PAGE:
Thursday, July 23, 2009
This week, California American Water contractors damaged part of a Seaside garden Cal Am once recognized volunteers for building.
Cal Am contractors Monterey Peninsula Engineering ripped native plants out of a roughly 24-by-11-foot rectangle in the drought-resistant community garden on the corner of Fremont and Canyon Del Rey boulevards.
Years ago Cal Am deemed the garden, created and maintained by the all-volunteer Seaside Green Team, the best local example of public drought-resistant landscaping.
On the night of July 15, Green Team ringleader Mary Wilson found a bulldozer and a backhoe parked where drought-resistant native plants had been, along with torn-up drip lines. “There were piles of plants and scraped soil around them,” she says.
Cal Am is replacing a valve at the site as part of a larger project to improve aquifer storage.
On hearing news of the damage, Sustainable Seaside member Kay Cline stopped by the garden. “I was shocked to see what was done,” she wrote in an e-mail to her group. “How sad that there wasn’t more communication about what needed to happen.”
By noon July 17, the excavation area had been covered with plywood and fenced off. Next to it, 15-gallon pots of manzanita and sage sat on freshly scraped earth.
The work was not intially OK’d by the city of Seaside, according to an e-mail to Wilson from city Public Works Manager Tim O’Halloran. “Cal Am located the valve outside of the road, within the area of the garden, [and] cleared and excavated the area without our knowledge or permission,” he wrote.
Cal Am spokesman Kevin Tilden says the company has an encroachment permit to work on the public right-of-way.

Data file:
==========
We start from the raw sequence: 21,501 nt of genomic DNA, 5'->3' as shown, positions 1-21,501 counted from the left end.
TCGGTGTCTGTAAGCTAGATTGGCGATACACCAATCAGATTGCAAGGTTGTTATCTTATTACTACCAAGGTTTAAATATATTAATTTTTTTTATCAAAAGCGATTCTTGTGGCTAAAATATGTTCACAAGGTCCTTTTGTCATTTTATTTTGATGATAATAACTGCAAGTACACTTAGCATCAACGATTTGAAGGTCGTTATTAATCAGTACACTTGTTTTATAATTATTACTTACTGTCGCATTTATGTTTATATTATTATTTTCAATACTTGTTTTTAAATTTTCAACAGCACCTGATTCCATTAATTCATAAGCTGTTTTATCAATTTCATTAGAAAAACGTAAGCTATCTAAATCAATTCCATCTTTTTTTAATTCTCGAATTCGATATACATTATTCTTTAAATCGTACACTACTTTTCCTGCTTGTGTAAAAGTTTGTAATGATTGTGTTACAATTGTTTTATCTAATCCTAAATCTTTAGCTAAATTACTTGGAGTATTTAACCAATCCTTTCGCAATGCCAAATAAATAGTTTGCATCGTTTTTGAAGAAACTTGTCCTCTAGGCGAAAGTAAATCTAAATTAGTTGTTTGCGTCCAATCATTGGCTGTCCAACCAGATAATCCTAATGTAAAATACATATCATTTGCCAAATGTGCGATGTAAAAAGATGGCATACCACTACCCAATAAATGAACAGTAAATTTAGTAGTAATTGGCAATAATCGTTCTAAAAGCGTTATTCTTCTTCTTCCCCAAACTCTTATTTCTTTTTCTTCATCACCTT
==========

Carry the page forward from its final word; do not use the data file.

O’Halloran contacted Cal Am and directed the company to restore the damaged area “to the city’s satisfaction,” which Cal Am agreed to do with input from Green Team volunteers, according to O’Halloran’s e-mail.
Meredith Harvan of Roseville-based Burrell Consulting Group, which is observing the work for Cal Am, says the deep excavation was necessary to reach the valve. “The city made them aware these are native plants and this is a community garden,” he says. “Cal Am and Monterey Peninsula Engineering said, ‘No problem, we’ll replace the plants that are damaged with similar varieties.’”
Tilden concurs: “It’ll be restored to as close to its previous condition as we can get.”
But Wilson is still heartsick over what was lost in the 10-year-old garden, including a rare indigenous Fort Ord manzanita and plants seeded at the UC Santa Cruz arboretum. “They didn’t get what was there,” she says. “The whole point of it was to be a drought-resistant demonstration garden.”
On July 18, during the Green Team’s usual monthly work session, Wilson and the other volunteers reviewed the damage and decided MPE should not plant the replacements it purchased. Before anything else is done, Wilson said, the Green Team needs to meet with the city to develop a restoration plan.
“I’m hoping this will turn into a win-win situation,” she says, “to get the garden into better shape than it was before.”